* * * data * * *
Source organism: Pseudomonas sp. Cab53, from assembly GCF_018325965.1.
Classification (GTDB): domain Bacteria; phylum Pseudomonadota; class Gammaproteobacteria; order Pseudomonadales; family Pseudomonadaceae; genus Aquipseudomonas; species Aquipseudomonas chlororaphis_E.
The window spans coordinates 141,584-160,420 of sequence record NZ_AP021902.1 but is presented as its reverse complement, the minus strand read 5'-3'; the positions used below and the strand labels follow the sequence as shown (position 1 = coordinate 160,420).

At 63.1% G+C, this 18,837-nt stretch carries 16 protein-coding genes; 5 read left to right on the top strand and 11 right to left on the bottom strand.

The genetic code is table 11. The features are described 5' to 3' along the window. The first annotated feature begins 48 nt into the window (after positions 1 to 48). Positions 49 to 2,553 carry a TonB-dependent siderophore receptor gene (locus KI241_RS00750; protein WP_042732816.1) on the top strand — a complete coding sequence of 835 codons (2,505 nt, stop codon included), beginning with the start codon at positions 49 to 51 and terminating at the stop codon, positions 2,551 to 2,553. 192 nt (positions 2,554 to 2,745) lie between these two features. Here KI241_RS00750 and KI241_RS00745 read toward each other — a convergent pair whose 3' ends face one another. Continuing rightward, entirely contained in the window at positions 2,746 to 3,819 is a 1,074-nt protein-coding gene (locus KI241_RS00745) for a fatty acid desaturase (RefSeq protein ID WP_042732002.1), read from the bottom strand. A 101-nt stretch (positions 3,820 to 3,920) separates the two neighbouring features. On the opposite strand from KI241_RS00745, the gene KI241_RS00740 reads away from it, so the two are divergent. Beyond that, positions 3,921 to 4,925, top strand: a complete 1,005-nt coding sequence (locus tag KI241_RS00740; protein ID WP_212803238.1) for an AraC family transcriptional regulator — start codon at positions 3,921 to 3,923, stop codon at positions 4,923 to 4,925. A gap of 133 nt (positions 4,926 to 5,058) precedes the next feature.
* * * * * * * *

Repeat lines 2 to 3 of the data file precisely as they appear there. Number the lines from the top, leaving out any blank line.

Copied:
Classification (GTDB): domain Bacteria; phylum Pseudomonadota; class Gammaproteobacteria; order Pseudomonadales; family Pseudomonadaceae; genus Aquipseudomonas; species Aquipseudomonas chlororaphis_E.
The window spans coordinates 141,584-160,420 of sequence record NZ_AP021902.1 but is presented as its reverse complement, the minus strand read 5'-3'; the positions used below and the strand labels follow the sequence as shown (position 1 = coordinate 160,420).